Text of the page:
The learning factors are the products of:

  1. Perception of the external genitalia;
  2. The attachment and identification with the parents on their substitutes; and
  3. The attitudes of the parents, siblings, peers, people of the society at large, toward the child's behavior that is expected to be shown in respect of masculinity or femininity in the particular society and culture.
Hermaphrodite

The hermaphrodite assumes a heterosexual libido and sex role that accords primarily not with his or her internal and external somatic characteristics, but rather with his or her masculine or feminine upbringing, this is shown to be true in the case of pseudohermaphrodites. [13] A male pseudohermaphrodite (usually caused by androgen receptor mutations) has a female phenotype but male gonads, while a female pseudohermaphrodite (usually caused by congenital adrenal hyperplasia where the adrenal gland secretes testosterone) has a male phenotype but has ovaries.

Homosexuality

In the field of human sexuality, there are two major domains, the so-called "normal" and "abnormal," in neither of which, as yet, we have definitive answers to even a fraction of the vitally important recurring behavioral question. Thus, regarding the matter of homosexuality, there have been, and are still, two opposed viewpoints concerning its origins. The orthodox sexological view has been that sexual inversion is "constitutionally" rooted; that homosexuals are born, not conditioned; and that hormonal or/and genie imbalances cause homosexuality. Quite opposed to this constitutional view of homosexuality has been that which insists that the main etiological factors in homosexuality are psychogenic rather than genetic. On 2 July 2009, the Delhi High Court decriminalized homosexual intercourse between consenting adults, throughout India, where Section 377 of the Indian Penal Code was adjudged to violate the fundamental right to life and liberty and the right to equality as guaranteed by the Constitution of India.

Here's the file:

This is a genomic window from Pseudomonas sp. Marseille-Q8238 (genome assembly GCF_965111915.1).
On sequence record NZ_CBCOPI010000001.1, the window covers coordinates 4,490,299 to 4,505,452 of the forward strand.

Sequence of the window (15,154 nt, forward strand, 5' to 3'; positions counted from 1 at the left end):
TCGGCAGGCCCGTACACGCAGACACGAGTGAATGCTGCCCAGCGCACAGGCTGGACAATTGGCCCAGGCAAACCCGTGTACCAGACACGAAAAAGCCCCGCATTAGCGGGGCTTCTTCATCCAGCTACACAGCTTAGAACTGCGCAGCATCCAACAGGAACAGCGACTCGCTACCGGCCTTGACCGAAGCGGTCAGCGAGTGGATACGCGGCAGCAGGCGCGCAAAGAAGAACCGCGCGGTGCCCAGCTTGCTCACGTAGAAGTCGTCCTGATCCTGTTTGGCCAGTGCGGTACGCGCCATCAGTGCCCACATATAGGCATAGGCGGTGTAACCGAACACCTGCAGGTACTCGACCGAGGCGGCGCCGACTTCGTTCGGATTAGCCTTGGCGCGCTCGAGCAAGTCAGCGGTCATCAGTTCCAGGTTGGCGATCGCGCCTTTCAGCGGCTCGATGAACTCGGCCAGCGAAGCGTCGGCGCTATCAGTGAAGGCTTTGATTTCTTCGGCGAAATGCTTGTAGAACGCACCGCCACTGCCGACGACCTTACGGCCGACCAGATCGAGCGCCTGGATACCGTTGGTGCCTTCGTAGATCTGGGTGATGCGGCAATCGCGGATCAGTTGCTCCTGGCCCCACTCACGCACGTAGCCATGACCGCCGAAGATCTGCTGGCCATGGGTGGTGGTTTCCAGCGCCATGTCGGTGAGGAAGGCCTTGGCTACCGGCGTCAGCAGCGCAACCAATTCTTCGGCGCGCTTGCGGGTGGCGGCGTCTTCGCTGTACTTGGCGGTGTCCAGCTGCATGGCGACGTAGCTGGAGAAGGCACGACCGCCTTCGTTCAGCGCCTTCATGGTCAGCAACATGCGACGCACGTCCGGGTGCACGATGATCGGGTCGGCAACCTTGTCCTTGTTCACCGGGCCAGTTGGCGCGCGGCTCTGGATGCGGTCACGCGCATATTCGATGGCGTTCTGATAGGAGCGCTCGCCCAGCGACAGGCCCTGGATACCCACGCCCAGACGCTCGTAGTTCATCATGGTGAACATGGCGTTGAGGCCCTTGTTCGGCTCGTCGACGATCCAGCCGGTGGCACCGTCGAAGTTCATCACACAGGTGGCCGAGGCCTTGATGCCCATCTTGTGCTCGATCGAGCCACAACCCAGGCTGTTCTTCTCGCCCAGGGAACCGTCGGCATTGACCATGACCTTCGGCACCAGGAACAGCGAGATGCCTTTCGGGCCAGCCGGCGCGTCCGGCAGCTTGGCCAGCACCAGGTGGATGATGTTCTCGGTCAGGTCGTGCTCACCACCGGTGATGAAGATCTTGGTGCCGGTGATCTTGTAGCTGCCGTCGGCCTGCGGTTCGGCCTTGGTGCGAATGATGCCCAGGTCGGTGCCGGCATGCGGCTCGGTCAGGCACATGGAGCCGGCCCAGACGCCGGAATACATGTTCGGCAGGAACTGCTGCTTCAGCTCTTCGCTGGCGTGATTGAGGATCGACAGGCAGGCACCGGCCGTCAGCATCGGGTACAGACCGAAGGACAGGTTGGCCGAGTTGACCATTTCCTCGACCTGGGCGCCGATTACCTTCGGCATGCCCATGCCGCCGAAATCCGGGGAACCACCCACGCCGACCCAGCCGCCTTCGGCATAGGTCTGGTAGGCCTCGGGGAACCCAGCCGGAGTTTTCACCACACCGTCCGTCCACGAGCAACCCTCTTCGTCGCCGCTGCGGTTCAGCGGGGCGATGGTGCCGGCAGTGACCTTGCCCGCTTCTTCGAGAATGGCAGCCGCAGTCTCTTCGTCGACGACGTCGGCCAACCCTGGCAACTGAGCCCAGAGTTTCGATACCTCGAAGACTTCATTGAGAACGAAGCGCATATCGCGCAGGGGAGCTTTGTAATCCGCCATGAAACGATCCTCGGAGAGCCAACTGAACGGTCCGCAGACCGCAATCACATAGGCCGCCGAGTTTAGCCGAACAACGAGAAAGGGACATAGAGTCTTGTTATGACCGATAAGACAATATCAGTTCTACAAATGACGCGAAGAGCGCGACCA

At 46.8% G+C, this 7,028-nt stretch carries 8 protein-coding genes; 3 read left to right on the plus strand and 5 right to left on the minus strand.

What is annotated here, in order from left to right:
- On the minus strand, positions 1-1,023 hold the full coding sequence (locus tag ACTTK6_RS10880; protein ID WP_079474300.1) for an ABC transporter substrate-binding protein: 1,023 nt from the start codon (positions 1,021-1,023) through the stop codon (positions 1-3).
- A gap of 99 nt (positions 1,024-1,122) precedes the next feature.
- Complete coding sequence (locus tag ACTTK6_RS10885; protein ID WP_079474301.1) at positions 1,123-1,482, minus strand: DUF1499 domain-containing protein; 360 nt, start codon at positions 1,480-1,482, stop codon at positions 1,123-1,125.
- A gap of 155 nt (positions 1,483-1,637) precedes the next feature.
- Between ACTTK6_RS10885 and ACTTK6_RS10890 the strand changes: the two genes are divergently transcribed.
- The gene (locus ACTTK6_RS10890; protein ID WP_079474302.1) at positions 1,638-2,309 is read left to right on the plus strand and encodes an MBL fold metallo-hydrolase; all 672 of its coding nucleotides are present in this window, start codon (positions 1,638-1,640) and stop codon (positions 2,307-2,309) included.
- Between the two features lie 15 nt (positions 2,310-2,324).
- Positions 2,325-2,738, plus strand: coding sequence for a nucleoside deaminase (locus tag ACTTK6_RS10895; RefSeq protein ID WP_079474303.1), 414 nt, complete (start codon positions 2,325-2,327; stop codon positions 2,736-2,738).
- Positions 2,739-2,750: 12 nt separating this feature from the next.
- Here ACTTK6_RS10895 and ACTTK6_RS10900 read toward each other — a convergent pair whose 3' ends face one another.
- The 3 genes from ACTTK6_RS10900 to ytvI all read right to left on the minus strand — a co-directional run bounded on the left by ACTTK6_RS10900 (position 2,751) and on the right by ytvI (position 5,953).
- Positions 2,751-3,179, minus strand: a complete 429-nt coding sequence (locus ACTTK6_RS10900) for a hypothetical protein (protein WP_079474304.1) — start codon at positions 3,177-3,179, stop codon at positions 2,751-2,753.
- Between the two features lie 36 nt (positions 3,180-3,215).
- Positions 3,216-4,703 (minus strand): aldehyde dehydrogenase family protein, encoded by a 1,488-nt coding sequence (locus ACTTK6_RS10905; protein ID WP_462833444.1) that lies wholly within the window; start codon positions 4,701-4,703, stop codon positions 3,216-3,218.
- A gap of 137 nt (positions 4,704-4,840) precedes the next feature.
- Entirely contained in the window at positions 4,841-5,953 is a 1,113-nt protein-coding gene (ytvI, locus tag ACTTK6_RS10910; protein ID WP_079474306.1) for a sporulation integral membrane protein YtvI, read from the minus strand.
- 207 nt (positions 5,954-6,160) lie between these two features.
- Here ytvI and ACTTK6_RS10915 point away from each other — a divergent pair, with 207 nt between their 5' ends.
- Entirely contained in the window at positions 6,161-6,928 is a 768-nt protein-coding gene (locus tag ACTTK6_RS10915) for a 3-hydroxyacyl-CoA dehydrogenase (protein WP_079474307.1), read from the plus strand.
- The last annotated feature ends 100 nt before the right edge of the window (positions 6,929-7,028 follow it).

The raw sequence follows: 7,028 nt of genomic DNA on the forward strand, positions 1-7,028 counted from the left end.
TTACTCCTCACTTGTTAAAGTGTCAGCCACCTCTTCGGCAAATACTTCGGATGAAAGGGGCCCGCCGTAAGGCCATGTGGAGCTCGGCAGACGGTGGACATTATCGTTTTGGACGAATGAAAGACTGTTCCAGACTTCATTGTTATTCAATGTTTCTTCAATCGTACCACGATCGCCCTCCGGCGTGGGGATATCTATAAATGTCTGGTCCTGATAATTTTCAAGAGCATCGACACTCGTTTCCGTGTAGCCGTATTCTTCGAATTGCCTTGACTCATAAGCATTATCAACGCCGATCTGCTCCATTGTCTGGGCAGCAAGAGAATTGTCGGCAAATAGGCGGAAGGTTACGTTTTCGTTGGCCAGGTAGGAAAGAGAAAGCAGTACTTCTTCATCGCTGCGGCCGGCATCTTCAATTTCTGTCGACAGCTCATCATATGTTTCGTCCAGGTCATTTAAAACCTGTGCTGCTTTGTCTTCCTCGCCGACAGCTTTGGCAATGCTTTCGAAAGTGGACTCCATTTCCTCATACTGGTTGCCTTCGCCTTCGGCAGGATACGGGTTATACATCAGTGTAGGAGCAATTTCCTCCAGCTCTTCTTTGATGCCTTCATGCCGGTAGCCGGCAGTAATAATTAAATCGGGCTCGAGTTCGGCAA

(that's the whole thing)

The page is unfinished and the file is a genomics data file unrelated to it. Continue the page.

Gender identity disorder

Gender identity disorder is a conflict between a person's actual physical gender and the gender that person identifies himself or herself as. For example, a person identified as a boy may actually feel and act like a girl. The person experiences significant discomfort with the biological sex they were born. People with gender identity disorder may act and present themselves as members of the opposite sex. The disorder may affect:

  • Choice of sexual partners
  • Display of feminine or masculine mannerisms, behavior, and dress
  • Self-concept.
Gender identity disorder is not the same as homosexuality. Identity conflicts can occur in many situations and appear in different ways. For example, some people with normal genitalia and sexual characteristics (such as breasts) of one gender privately identify more with the other gender. People diagnosed with gender identity disorder may not regard their own cross-gender feelings and behaviors as a disorder, and may question what constitutes a normal gender identity or gender role. [14]

Bisexuality

Bisexuality has been acknowledged to be a silenced sexuality within several domains including mainstream media, lesbian and gay communities, [15] sexology, and psychology, and psychotherapy. [16] Several authors have linked bisexual invisibility to the high rates of mental-health problems reported among bi-identified people relative to heterosexual, lesbian, and gay identified people. [17]